Since refocusing this blog somewhat, I’ve been trying to build in time to upload a significant amount of material once a week, typically a page worth of gazetteer material accompanied by a post elaborating on the inspiration or providing design notes.
Apologies, but I’m a bit behind as the material I’ve been working on is a specific region of northern Sardinia.
So why Sardinia?
Well, there’s actually very little actual existing gazetteer material on the island, its folklore and its mundane and supernatural inhabitants. I think this should now be addressed. It’s very similar to the reason why I picked Genoa over Venice to develop. This approach gives me more leeway to embellish and create without feeling constrained by existing material and therefore develop a unique segment of Mythic Europe.
For a start, Hermetically speaking, apart from a now outdated description of Verdi, the location of the Domus Magnus of House Verditius until recent canon, it’s largely been ignored in existing supplements such as ArM3 Tribunal of Hermes: Rome, which gives me freedom and room to develop without much restraint. Sure, there’s the sketchily detailed Hermetic ruin of Auctus, destroyed by the machinations of Verdi, and the ruled in absentia Venetian covenant of Rellantali to be sure, but effectively the main Hermetic presence is represented by paranoid Verditius magi, portrayed as sticking to their major projects in Verdi and pillaging the countryside for vis and other magical resources. I don’t find the original version particularly interesting and I like the challenge of trying to do something new in House Verditius’s backyard as it’s a style of magi I haven’t ever played or dealt with creatively before.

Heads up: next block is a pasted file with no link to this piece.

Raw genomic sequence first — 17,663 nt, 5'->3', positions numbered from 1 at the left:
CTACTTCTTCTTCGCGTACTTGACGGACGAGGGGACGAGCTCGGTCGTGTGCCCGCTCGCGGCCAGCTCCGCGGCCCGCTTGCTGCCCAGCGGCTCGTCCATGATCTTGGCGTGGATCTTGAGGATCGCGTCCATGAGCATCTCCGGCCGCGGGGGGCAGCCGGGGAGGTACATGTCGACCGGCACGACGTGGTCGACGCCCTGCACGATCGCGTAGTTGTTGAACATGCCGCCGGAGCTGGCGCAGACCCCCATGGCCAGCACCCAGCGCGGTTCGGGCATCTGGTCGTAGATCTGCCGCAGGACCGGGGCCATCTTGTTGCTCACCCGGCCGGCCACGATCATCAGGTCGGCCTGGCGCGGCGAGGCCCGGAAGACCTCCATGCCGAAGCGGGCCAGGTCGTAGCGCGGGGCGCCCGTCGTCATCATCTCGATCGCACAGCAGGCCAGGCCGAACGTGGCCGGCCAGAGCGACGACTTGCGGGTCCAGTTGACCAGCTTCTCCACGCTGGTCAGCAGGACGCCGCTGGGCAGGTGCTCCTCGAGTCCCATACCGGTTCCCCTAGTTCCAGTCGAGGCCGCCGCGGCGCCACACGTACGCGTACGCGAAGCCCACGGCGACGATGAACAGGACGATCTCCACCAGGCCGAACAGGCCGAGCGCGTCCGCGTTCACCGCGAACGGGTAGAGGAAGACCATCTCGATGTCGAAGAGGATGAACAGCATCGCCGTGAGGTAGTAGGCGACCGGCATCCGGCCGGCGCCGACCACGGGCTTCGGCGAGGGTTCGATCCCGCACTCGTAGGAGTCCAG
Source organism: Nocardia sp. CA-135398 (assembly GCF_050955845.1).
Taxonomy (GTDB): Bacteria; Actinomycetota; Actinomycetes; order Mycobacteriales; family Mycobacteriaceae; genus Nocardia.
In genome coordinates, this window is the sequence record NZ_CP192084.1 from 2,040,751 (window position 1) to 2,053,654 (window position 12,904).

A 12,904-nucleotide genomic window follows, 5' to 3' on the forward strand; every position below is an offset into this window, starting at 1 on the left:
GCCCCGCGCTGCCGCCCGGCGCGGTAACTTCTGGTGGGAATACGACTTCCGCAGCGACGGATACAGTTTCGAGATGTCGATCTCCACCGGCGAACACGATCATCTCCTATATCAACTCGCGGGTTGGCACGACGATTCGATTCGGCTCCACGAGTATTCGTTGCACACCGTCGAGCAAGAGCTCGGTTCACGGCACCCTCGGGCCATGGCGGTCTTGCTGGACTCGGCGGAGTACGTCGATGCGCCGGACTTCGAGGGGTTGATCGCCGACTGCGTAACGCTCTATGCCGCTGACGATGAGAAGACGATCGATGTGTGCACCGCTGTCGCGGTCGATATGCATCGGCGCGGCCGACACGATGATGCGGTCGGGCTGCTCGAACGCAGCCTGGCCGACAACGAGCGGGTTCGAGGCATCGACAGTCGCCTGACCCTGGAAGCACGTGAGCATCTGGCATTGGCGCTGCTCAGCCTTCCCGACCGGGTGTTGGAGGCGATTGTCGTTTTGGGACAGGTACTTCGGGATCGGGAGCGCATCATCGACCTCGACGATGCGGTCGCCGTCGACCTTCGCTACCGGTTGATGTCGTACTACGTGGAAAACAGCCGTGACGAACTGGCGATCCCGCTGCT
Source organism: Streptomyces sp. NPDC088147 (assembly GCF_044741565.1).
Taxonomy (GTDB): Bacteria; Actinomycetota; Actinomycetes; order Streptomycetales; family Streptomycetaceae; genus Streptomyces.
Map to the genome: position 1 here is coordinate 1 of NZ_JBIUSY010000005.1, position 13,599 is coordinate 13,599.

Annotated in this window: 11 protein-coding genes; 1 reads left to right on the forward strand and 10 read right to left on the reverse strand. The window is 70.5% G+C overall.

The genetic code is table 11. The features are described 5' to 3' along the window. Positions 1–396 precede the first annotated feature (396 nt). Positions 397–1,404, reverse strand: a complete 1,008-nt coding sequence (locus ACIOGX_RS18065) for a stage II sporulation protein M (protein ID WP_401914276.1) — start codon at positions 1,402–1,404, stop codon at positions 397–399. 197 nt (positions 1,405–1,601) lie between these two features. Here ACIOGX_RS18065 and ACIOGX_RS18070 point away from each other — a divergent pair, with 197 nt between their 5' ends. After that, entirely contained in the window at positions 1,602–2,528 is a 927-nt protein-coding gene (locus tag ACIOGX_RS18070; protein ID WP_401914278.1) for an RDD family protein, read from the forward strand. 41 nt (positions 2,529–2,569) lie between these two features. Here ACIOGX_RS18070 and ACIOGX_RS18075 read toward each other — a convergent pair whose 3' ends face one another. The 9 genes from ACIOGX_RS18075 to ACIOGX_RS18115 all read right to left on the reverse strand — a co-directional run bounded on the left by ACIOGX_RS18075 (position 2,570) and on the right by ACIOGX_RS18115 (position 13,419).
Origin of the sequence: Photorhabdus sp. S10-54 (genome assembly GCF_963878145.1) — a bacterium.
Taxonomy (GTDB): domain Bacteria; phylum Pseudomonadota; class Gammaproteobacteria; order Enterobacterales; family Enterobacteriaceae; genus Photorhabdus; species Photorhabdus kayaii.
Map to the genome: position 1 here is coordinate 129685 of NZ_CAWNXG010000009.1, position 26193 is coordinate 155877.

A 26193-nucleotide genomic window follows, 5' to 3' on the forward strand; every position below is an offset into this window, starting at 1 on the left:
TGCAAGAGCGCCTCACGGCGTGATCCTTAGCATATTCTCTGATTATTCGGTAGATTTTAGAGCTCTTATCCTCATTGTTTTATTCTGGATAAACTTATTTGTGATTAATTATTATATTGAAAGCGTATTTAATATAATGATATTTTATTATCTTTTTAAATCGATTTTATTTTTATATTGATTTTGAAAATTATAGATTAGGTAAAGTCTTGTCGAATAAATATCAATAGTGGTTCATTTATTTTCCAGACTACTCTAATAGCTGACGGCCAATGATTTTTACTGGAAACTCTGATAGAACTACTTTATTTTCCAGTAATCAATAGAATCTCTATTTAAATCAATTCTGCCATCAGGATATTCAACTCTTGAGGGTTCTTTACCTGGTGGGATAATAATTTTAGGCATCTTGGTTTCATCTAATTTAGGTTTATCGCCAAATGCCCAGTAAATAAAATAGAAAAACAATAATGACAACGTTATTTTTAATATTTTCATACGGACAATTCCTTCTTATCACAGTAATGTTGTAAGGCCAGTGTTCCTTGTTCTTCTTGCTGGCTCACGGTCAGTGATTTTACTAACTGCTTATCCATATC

Secondly, although research into folklore has been difficult, I’ve uncovered some interesting Mythic elements that I think are worth bringing into Ars Magica or deserving of some form of treatment. In no particular order, these include:
- The wild albino donkeys of Asinara
- Sardinian knives of quality
- The Practicos, Sardinian equivalents of folk witches
- Neptune’s Grotto and related caves
- The numerous scattered Neolithic nuraghi monuments
- The potential magical properties of Cork oak
- The mattanza or annual tuna massacre of May
Finally, exploring the mundane political situation and the tensions between Genoa, Pisa and the native petty dynasties should make for some interesting stories linking back to Genoa or at least provide an interesting diversion for a sea journey involving magi and their entourages traveling from Genoa to the Levant.